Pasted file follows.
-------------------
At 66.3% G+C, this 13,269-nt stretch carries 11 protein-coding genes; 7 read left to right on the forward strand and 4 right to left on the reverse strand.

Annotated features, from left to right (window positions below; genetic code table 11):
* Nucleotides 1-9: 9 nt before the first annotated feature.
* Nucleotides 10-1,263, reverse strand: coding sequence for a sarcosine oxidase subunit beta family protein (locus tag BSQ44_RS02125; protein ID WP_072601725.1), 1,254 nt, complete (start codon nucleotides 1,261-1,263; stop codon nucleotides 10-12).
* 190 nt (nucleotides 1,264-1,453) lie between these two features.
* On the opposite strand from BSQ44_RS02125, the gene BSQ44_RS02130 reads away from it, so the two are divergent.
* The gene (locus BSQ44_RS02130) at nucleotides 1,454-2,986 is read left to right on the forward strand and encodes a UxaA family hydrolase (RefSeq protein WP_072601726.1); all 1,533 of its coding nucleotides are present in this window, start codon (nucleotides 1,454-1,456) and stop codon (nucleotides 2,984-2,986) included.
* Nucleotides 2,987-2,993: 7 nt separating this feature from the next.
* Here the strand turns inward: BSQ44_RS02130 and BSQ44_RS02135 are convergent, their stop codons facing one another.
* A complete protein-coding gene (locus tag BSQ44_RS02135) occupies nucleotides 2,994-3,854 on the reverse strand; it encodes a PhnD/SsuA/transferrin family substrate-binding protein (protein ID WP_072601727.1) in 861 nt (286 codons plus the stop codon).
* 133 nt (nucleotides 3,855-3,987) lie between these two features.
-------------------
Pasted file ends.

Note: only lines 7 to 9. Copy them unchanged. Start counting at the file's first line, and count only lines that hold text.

* The gene (locus BSQ44_RS02130) at nucleotides 1,454-2,986 is read left to right on the forward strand and encodes a UxaA family hydrolase (RefSeq protein WP_072601726.1); all 1,533 of its coding nucleotides are present in this window, start codon (nucleotides 1,454-1,456) and stop codon (nucleotides 2,984-2,986) included.
* Nucleotides 2,987-2,993: 7 nt separating this feature from the next.
* Here the strand turns inward: BSQ44_RS02130 and BSQ44_RS02135 are convergent, their stop codons facing one another.